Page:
January 14, 2014 in Nation/World

New Nigerian law bans gays’ meetings

Michelle Faul Associated Press
 
70 percent of Africa

Nigeria is one of 38 African countries – about 70 percent of the continent – that have laws persecuting gay people, according to Amnesty International.

LAGOS, Nigeria – A new law in Nigeria, signed by the president without announcement, has made it illegal for gay people to even hold a meeting. The Same Sex Marriage Prohibition Act also criminalizes homosexual clubs, associations and organizations, with penalties of up to 14 years in jail.

The act has drawn international condemnation from countries such as the United States and Britain.

Some Nigerian gays already have fled the country because of intolerance of their sexual preferences, and more are considering leaving if the new law is enforced, human rights activist Olumide Makanjuola said recently.

Nigeria’s law is not as draconian as a Ugandan bill passed by parliament last month which would punish “aggravated” homosexual acts with life in prison. It awaits the president’s signature.

But Nigeria’s law reflects a highly religious and conservative society that considers homosexuality a deviation. Nigeria is one of 38 African countries – about 70 percent of the continent – that have laws persecuting gay people, according to Amnesty International.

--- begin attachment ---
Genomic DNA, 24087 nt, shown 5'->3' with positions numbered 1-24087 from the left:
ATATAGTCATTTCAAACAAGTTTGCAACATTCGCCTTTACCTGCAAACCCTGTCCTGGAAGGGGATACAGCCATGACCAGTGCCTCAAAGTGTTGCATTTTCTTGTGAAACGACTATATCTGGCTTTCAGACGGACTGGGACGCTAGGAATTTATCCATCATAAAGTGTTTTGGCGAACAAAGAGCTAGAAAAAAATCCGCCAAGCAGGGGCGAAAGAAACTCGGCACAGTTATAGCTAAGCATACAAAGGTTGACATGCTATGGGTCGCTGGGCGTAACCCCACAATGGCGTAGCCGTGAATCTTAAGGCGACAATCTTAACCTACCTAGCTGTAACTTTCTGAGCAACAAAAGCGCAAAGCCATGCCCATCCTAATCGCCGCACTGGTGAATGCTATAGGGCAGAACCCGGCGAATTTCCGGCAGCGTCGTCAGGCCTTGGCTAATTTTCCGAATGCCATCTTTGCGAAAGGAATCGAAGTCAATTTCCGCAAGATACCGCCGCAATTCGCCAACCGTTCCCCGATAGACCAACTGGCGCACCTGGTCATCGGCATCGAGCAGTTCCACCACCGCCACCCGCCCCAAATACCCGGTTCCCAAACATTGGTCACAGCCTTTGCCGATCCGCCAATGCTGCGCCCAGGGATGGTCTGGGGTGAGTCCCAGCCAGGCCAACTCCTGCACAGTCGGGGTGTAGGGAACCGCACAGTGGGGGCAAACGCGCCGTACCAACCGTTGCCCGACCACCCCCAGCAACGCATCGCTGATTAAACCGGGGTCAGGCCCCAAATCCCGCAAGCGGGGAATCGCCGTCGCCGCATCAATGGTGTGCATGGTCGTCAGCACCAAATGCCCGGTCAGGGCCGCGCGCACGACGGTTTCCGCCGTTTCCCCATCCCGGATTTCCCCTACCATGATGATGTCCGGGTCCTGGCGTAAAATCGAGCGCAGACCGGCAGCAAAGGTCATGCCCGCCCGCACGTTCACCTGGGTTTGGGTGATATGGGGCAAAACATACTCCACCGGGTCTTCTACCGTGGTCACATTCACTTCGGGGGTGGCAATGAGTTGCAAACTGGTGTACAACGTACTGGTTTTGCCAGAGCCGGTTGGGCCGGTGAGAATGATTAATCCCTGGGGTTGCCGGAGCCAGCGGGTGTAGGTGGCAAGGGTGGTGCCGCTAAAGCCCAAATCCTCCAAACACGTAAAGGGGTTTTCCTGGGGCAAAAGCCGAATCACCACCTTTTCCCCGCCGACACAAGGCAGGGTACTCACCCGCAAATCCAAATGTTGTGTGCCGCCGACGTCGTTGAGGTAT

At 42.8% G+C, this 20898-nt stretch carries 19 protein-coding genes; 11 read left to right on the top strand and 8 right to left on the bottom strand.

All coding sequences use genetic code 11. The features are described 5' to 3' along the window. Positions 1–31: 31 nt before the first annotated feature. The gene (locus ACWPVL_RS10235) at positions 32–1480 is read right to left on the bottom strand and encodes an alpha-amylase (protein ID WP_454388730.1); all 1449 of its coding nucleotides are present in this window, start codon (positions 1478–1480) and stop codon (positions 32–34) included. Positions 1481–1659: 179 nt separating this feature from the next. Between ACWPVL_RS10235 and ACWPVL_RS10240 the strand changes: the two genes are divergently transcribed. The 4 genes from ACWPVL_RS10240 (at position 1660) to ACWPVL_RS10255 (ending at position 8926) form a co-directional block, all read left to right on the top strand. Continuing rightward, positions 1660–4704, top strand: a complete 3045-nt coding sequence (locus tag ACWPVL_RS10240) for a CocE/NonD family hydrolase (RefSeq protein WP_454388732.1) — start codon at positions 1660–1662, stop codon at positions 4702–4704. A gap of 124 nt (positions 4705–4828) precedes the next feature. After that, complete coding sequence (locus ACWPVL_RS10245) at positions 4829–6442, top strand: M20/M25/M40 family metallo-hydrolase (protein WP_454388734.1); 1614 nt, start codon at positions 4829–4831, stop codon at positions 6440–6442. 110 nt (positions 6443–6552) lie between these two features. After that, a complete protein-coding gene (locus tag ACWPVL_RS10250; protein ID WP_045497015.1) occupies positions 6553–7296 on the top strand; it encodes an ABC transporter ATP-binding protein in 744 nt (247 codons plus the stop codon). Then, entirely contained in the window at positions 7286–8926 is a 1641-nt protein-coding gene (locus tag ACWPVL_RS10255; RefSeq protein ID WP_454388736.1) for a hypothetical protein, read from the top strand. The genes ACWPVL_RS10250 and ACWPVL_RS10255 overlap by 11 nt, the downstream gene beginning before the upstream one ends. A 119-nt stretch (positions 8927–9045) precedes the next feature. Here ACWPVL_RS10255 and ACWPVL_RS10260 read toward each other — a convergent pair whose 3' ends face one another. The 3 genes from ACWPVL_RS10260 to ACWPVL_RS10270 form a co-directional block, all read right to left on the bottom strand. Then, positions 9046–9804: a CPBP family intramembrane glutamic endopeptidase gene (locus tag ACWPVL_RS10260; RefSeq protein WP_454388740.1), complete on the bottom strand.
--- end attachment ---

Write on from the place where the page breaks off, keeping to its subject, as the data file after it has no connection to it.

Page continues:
The Associated Press on Monday obtained a copy of the Same Sex Marriage Prohibition Act, which was signed by President Goodluck Jonathan and dated Jan. 7.

It was unclear why the law’s passage has been shrouded in secrecy. The copy obtained from the House of Representatives in Abuja, the Nigerian capital, showed it was signed by lawmakers and senators unanimously Dec. 17, though no announcement was made.

U.S. Secretary of State John Kerry said Monday the United States is “deeply concerned” by a law that “dangerously restricts freedom of assembly, association and expression for all Nigerians.”

The British government last year threatened to cut aid to African countries that violate the rights of gay citizens. However, British aid remains small in oil-rich Nigeria, one of the top crude suppliers to the U.S.

Washington-based Human Rights First urged President Barack Obama to “consider all avenues for response,” saying leaders such as Uganda’s president, Yoweri Museveni, will be watching.

The motivation for the Nigerian law is unclear, given that the country already has one making homosexual sex illegal. And gay people were not demanding to be married in a country where being gay can get a person lynched by a mob. In parts of northern Nigeria where Islamic Shariah law is enforced, gays and lesbians can be legally stoned to death.

Some have suggested the new law in Nigeria and the proposed one in Uganda are a backlash to Western pressure to decriminalize homosexuality.

Under Nigeria’s new law, it is now a crime to have a meeting of gays, to operate or go to a gay club, society or organization, or make any public show of affection.

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